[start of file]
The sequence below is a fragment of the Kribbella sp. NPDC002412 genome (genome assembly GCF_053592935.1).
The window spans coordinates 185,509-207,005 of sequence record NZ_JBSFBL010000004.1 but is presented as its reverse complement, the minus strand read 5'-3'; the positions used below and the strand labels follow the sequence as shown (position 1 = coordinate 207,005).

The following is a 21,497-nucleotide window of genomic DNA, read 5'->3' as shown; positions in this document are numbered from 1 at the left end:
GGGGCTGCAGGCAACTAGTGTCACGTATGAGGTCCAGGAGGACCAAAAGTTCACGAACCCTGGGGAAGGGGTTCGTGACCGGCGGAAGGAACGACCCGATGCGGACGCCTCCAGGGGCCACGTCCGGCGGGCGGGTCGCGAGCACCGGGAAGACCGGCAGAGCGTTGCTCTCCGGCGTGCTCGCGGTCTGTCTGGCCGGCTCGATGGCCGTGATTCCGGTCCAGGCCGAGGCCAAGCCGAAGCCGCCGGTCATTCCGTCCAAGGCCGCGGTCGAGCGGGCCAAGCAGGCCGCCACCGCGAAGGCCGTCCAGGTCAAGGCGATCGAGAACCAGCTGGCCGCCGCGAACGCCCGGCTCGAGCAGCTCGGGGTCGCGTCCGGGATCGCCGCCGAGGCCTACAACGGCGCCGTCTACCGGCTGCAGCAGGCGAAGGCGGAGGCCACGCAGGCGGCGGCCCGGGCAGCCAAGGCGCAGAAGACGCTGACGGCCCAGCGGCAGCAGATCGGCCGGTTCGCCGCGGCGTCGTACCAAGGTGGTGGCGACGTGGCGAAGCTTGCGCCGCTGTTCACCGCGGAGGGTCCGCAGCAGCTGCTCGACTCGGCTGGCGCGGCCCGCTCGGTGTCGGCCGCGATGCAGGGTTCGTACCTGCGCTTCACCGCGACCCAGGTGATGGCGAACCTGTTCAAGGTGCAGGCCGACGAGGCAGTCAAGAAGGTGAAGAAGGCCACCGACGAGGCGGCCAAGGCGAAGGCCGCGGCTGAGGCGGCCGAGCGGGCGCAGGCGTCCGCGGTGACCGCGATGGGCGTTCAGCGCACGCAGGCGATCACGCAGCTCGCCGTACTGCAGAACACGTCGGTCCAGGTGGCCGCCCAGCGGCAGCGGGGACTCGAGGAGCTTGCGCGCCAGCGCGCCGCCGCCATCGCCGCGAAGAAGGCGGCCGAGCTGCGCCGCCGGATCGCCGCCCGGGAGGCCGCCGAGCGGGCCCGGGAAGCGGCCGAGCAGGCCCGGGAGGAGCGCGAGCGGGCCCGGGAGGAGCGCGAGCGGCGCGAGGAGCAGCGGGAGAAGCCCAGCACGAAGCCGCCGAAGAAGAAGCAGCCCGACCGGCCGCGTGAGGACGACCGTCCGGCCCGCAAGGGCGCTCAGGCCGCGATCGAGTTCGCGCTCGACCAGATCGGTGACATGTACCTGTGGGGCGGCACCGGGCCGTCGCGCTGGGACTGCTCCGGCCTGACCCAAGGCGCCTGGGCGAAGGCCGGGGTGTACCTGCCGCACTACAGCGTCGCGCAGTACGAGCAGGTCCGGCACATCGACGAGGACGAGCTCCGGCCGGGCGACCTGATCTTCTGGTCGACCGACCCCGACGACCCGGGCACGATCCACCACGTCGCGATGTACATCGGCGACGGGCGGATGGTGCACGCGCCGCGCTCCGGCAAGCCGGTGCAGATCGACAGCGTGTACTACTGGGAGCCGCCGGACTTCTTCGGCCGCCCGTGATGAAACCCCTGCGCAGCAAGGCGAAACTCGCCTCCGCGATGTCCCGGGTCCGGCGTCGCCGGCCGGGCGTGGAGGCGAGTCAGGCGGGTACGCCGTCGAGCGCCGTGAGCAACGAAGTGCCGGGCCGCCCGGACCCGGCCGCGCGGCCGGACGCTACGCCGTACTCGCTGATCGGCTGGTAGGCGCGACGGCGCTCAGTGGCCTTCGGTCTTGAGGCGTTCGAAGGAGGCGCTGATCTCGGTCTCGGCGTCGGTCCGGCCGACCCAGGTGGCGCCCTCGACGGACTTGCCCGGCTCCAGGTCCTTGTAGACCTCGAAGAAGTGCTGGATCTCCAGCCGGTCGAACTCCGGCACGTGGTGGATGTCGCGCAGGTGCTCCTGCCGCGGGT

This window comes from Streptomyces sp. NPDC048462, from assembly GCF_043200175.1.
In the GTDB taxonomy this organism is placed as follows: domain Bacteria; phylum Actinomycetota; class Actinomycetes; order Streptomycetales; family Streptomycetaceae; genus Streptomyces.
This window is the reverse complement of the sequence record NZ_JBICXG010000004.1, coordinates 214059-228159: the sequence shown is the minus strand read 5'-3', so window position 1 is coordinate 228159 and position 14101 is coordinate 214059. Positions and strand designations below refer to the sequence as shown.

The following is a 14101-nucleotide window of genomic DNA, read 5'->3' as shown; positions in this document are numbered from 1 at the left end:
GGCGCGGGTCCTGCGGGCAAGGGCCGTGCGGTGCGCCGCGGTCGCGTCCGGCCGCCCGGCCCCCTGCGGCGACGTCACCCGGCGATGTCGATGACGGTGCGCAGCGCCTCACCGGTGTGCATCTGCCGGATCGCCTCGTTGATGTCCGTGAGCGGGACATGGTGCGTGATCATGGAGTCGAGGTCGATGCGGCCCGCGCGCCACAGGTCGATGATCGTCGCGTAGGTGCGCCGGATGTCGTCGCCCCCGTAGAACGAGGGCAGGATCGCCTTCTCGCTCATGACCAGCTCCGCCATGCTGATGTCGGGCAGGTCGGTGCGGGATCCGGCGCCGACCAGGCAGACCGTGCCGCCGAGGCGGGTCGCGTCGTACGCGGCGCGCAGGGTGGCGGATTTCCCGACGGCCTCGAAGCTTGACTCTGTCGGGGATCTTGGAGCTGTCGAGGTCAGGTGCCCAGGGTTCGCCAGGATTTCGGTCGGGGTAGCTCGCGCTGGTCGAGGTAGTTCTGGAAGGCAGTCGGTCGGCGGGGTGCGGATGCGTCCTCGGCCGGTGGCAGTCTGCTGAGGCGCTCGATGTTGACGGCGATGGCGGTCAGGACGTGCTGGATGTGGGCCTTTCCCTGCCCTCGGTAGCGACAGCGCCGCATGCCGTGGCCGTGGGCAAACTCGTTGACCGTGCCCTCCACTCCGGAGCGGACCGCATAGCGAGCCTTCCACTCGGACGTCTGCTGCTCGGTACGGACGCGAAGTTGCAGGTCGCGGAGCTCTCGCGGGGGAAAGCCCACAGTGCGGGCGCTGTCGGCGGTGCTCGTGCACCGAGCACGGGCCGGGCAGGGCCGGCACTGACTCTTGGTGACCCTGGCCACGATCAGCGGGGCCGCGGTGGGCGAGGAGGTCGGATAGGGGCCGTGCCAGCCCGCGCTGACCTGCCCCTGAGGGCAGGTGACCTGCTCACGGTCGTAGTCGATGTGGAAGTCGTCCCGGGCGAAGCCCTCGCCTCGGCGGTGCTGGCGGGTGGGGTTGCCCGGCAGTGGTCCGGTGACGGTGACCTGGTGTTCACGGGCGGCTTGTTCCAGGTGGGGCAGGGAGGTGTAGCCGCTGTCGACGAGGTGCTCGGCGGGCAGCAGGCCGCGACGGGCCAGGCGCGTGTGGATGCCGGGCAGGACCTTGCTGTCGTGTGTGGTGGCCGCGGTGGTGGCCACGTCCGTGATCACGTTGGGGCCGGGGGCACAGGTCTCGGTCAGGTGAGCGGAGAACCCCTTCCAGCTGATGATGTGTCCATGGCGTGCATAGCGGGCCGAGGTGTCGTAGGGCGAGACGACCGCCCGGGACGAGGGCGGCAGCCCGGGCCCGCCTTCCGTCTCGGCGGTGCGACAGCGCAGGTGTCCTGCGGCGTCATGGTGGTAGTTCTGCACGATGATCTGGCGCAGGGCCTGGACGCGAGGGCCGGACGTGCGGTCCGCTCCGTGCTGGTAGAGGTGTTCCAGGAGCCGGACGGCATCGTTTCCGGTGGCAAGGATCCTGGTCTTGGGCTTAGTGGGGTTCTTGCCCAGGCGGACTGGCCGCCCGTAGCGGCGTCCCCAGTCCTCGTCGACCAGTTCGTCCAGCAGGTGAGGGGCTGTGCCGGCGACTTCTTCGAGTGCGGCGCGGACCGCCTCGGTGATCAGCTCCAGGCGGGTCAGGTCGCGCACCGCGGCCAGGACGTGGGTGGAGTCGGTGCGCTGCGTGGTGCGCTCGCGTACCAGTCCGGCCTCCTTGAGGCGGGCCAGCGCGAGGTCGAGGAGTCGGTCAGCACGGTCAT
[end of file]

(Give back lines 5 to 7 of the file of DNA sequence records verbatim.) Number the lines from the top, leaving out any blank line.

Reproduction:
This window comes from Streptomyces sp. NPDC048462, from assembly GCF_043200175.1.
In the GTDB taxonomy this organism is placed as follows: domain Bacteria; phylum Actinomycetota; class Actinomycetes; order Streptomycetales; family Streptomycetaceae; genus Streptomyces.
This window is the reverse complement of the sequence record NZ_JBICXG010000004.1, coordinates 214059-228159: the sequence shown is the minus strand read 5'-3', so window position 1 is coordinate 228159 and position 14101 is coordinate 214059. Positions and strand designations below refer to the sequence as shown.